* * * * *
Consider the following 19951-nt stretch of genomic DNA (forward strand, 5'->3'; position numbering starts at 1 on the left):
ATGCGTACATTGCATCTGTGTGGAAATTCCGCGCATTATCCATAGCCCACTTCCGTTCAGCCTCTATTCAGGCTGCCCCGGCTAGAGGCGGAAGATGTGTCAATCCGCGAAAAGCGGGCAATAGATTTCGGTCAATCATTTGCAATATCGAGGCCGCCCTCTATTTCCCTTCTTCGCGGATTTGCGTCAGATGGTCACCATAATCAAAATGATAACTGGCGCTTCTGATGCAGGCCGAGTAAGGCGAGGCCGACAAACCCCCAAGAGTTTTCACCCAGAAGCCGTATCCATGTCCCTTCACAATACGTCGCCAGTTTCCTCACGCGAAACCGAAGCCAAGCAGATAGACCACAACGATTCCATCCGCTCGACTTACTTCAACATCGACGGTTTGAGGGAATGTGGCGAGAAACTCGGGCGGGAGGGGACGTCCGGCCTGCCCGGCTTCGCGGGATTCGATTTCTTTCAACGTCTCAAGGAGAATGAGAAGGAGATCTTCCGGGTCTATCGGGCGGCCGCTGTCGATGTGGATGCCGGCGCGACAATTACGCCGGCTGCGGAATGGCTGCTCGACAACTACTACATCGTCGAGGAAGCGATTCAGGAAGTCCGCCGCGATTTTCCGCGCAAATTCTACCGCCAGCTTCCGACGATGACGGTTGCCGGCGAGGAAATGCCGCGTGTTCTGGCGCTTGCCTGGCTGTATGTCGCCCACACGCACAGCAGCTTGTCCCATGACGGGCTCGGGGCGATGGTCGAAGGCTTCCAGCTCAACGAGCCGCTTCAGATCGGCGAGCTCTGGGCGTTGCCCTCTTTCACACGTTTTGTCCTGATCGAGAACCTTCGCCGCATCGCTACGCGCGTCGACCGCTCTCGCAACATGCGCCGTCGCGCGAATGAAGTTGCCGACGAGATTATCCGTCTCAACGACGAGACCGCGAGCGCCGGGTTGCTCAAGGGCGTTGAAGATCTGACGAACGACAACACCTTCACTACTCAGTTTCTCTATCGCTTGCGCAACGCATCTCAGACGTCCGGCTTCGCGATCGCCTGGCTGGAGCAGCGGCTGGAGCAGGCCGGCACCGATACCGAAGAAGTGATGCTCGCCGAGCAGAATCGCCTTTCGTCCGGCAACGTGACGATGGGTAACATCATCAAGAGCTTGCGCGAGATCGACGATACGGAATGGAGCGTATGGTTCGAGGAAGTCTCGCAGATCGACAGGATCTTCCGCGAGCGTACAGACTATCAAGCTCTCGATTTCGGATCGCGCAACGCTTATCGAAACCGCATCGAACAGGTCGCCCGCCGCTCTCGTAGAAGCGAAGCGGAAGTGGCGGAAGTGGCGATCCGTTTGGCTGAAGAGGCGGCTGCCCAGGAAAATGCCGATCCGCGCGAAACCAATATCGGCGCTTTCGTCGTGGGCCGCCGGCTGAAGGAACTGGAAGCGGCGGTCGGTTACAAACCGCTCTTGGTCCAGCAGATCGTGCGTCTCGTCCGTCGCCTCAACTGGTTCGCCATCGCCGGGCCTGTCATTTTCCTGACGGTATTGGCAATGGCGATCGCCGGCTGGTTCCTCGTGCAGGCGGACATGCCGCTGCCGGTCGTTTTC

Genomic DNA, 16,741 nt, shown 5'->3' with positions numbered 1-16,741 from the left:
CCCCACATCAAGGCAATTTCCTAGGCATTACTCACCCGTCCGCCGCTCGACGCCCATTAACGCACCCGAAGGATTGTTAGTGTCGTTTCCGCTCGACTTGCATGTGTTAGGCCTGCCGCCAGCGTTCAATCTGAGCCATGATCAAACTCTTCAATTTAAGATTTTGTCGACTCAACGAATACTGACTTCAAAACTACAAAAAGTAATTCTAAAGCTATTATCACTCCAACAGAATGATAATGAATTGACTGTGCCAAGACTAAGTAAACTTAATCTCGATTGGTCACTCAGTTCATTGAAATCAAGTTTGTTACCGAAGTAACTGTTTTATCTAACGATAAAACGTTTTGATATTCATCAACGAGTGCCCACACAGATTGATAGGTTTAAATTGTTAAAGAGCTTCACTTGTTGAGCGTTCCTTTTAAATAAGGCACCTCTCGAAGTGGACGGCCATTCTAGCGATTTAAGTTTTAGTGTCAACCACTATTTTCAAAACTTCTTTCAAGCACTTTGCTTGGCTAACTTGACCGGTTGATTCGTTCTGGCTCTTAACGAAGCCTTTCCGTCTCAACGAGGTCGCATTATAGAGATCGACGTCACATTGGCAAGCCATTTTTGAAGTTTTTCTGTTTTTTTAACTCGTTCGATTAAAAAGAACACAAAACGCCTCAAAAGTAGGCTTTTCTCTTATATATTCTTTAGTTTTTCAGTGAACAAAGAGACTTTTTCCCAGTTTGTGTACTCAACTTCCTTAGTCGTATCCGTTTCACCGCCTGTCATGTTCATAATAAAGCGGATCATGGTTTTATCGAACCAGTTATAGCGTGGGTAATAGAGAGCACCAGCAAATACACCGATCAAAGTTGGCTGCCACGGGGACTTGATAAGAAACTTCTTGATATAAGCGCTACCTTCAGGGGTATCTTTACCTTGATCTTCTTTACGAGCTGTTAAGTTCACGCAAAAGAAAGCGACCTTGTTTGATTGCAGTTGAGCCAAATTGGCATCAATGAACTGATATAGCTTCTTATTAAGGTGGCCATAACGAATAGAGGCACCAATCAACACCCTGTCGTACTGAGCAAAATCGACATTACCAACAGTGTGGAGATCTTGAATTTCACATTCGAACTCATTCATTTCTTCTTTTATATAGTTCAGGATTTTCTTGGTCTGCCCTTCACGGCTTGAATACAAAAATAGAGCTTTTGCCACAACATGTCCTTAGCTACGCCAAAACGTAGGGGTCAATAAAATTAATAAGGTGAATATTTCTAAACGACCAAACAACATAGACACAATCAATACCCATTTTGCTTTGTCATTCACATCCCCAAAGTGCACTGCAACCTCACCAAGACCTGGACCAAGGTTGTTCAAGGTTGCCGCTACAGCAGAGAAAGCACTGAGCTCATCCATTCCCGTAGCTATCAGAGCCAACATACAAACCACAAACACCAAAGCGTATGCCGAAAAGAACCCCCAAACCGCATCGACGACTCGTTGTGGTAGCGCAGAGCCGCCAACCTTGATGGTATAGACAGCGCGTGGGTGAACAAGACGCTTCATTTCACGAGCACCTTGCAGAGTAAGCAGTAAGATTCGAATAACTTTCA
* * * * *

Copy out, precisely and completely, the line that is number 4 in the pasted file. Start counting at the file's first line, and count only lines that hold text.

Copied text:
CCCCACATCAAGGCAATTTCCTAGGCATTACTCACCCGTCCGCCGCTCGACGCCCATTAACGCACCCGAAGGATTGTTAGTGTCGTTTCCGCTCGACTTGCATGTGTTAGGCCTGCCGCCAGCGTTCAATCTGAGCCATGATCAAACTCTTCAATTTAAGATTTTGTCGACTCAACGAATACTGACTTCAAAACTACAAAAAGTAATTCTAAAGCTATTATCACTCCAACAGAATGATAATGAATTGACTGTGCCAAGACTAAGTAAACTTAATCTCGATTGGTCACTCAGTTCATTGAAATCAAGTTTGTTACCGAAGTAACTGTTTTATCTAACGATAAAACGTTTTGATATTCATCAACGAGTGCCCACACAGATTGATAGGTTTAAATTGTTAAAGAGCTTCACTTGTTGAGCGTTCCTTTTAAATAAGGCACCTCTCGAAGTGGACGGCCATTCTAGCGATTTAAGTTTTAGTGTCAACCACTATTTTCAAAACTTCTTTCAAGCACTTTGCTTGGCTAACTTGACCGGTTGATTCGTTCTGGCTCTTAACGAAGCCTTTCCGTCTCAACGAGGTCGCATTATAGAGATCGACGTCACATTGGCAAGCCATTTTTGAAGTTTTTCTGTTTTTTTAACTCGTTCGATTAAAAAGAACACAAAACGCCTCAAAAGTAGGCTTTTCTCTTATATATTCTTTAGTTTTTCAGTGAACAAAGAGACTTTTTCCCAGTTTGTGTACTCAACTTCCTTAGTCGTATCCGTTTCACCGCCTGTCATGTTCATAATAAAGCGGATCATGGTTTTATCGAACCAGTTATAGCGTGGGTAATAGAGAGCACCAGCAAATACACCGATCAAAGTTGGCTGCCACGGGGACTTGATAAGAAACTTCTTGATATAAGCGCTACCTTCAGGGGTATCTTTACCTTGATCTTCTTTACGAGCTGTTAAGTTCACGCAAAAGAAAGCGACCTTGTTTGATTGCAGTTGAGCCAAATTGGCATCAATGAACTGATATAGCTTCTTATTAAGGTGGCCATAACGAATAGAGGCACCAATCAACACCCTGTCGTACTGAGCAAAATCGACATTACCAACAGTGTGGAGATCTTGAATTTCACATTCGAACTCATTCATTTCTTCTTTTATATAGTTCAGGATTTTCTTGGTCTGCCCTTCACGGCTTGAATACAAAAATAGAGCTTTTGCCACAACATGTCCTTAGCTACGCCAAAACGTAGGGGTCAATAAAATTAATAAGGTGAATATTTCTAAACGACCAAACAACATAGACACAATCAATACCCATTTTGCTTTGTCATTCACATCCCCAAAGTGCACTGCAACCTCACCAAGACCTGGACCAAGGTTGTTCAAGGTTGCCGCTACAGCAGAGAAAGCACTGAGCTCATCCATTCCCGTAGCTATCAGAGCCAACATACAAACCACAAACACCAAAGCGTATGCCGAAAAGAACCCCCAAACCGCATCGACGACTCGTTGTGGTAGCGCAGAGCCGCCAACCTTGATGGTATAGACAGCGCGTGGGTGAACAAGACGCTTCATTTCACGAGCACCTTGCAGAGTAAGCAGTAAGATTCGAATAACTTTCA